Interdict: Why Wouldn’t That Play In Cleveland?

I see where Madison’s Bishop Morlino is mightily p***ed off at those Catholic laity in Platteville, Wisconsin who don’t like his rent-a-priests. He sent them a five-page letter with cut-and-paste from canon law, including the mention of the penalty of interdict. Is it a threat? Or a lesson in ecclesiastical governance. We all know bishops can disinvite speakers. Maybe he’s just reminding uppity sheep he has other means at his disposal besides cancelling hotel rooms and microphone power.

Diocesan spokesman Brent King said Morlino’s main message is that this should be  a time of “prayer, serious introspection and forgiveness.” The specific texts  from the church’s code of law were included precisely so that they may never be needed, King said.

Sounds like the manufacture of nuclear weapons to me.

It’s one thing to advocate for a smaller, purer church. And, seemingly, get it. But it’s another to get blamed for the closure of a parish school. That will expand the base of disenchanted quite widely from the liberal Catholics of St Mary’s.

(C)hurch donations fell by more than half, and about 40 percent of the church’s  1,200 members signed a petition seeking the priests’ ouster. The church’s  77-year-old school is set to close June 1, a loss many parishioners tie directly  to the collapse of donations.

Least impressive in this mess is Bishop Morlino’s sense of a hierarchy of truths. It seems he’s of the opinion that you draw a circle. Everything inside is Catholic. Everything outside is

… personal likes and dislikes, along with inflated rumors and gossip, some of  which may even rise to the level of calumnious inciting of hatred of your priests, the faith and myself.

Parishioner Terry Busch:

There’s nothing I’ve ever said  that isn’t true, but it sounds like if you say anything about the priests or the church, they’re coming after you. Now I don’t know exactly what that means. Do they send you to hell or take you to court?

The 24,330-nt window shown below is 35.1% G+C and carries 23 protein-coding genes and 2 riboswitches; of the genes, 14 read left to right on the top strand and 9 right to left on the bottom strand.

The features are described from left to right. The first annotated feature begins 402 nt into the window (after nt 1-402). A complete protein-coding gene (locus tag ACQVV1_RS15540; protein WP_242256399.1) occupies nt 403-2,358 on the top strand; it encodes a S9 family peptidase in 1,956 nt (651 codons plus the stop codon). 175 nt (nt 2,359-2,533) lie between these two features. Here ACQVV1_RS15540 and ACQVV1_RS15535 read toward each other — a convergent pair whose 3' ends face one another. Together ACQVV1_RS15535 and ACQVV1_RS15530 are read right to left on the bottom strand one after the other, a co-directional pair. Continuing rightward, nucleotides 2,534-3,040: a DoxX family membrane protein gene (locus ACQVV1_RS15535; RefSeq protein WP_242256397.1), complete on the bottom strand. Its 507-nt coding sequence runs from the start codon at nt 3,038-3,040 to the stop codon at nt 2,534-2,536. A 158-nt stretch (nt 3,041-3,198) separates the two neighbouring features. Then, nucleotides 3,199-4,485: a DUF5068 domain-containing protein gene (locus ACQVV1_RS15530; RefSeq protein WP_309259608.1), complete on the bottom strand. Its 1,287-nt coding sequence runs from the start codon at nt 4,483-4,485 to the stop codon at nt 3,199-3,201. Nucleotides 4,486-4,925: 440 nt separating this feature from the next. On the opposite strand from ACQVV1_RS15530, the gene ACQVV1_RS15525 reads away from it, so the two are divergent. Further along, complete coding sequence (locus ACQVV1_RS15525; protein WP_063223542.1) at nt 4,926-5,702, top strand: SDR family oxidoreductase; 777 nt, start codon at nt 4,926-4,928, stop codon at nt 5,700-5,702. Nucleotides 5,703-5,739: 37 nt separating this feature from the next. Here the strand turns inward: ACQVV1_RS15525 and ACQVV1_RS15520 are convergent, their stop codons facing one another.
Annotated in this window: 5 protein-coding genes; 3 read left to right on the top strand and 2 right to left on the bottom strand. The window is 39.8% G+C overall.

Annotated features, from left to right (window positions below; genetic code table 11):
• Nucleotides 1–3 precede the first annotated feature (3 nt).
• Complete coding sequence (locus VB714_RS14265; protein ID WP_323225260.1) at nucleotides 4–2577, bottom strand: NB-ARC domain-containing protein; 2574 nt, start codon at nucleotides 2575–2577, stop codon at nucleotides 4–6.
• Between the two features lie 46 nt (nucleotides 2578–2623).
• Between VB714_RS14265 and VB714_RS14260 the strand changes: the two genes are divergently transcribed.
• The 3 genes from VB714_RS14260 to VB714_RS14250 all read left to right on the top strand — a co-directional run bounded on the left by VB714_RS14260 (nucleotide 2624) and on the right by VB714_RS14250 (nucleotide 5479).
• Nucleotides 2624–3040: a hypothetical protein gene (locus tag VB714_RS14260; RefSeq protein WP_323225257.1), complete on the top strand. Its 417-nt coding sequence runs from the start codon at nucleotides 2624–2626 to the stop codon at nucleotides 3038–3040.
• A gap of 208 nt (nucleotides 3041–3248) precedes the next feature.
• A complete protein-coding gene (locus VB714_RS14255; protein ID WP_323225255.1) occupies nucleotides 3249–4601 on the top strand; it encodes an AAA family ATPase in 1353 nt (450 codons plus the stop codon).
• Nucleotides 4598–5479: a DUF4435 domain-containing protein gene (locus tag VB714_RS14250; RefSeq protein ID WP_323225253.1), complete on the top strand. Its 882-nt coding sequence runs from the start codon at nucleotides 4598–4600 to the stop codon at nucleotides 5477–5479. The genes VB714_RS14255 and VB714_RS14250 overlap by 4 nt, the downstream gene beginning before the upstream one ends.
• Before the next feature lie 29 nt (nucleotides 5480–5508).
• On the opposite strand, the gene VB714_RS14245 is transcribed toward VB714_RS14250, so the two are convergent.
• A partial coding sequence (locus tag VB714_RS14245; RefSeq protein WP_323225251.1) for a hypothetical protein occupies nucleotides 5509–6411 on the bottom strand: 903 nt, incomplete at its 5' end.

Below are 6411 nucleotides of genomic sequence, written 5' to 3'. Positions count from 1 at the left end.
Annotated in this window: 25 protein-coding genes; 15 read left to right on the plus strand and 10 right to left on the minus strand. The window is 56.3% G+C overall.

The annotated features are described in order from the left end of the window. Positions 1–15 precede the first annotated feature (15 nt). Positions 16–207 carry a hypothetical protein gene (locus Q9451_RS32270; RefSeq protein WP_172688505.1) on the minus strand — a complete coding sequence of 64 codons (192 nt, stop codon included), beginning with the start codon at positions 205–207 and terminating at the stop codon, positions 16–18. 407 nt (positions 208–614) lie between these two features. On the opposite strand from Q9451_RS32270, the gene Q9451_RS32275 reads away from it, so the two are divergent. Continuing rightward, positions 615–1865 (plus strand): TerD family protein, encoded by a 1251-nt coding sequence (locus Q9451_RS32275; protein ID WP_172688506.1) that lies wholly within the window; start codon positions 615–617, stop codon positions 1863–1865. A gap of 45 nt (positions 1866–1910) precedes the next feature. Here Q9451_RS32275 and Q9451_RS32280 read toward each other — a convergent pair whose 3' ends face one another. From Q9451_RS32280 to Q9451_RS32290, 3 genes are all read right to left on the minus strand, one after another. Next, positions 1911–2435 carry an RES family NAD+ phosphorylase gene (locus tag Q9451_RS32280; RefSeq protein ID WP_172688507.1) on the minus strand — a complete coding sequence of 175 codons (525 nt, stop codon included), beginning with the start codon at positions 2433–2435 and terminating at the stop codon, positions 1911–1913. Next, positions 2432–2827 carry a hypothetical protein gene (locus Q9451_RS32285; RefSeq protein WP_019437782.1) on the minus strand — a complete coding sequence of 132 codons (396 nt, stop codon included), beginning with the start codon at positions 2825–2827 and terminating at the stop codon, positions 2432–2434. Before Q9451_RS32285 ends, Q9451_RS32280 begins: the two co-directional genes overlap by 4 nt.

The institution has not fared well lately in court. I’m thinking hell. What about you?

I remember when the priest who baptized me died suddenly. The parish was sent a German priest who, instead of encouraging singing and good liturgy, managed to get the 12:15 Mass accomplished in twenty-two minutes flat. I noticed I didn’t miss the opening kickoff when the NFL aired at 1pm. But the parishioners weren’t all football fans trying to get a quickie Mass in before Sunday afternoon sports. Fr Kuchman was gone in three months, as well as the associate pastor and the school principal. So these things happen: laity can oust clergy. Does it matter that they don’t like the color of his sports car? If the foment is widespread, there’s no stopping it.

And this interdict thing, that’s likely to hurt the faithful remnant more than people who will either head to the Episcopal church in town or to Dubuque over the river.

You may have canon law on your side. You may have the pope. And you may even be right. But sometimes you’re going to lose, even when you’re right.

I can’t imagine that a traditionalist bishop, even one who longs for the 50’s (and I mean the 1550’s) would be willing to let a school implode and a parish tear itself apart. I guess we know why he didn’t bring these order priests to a parish in the see city. It would be like rolling the dice and Madison’s other pastors would be chortling with glee at influx of wool in their pews.

Meanwhile, I wonder if Bishop Lennon isn’t musing, “Dang! Why didn’t I think of interdict before the Signatura came to the rescue of my uppity sheep?!”

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About catholicsensibility

Todd and his family live in Ames, Iowa. He serves a Catholic parish of both Iowa State students and town residents.
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10 Responses to Interdict: Why Wouldn’t That Play In Cleveland?

  1. Liam says:

    Three reminders to Bp Morlino:

    One place: The Most Serene Republic of St Mark (aka the Republic of Venice)

    One date: 1607.

    One name: Paolo Sarpi.

    * * *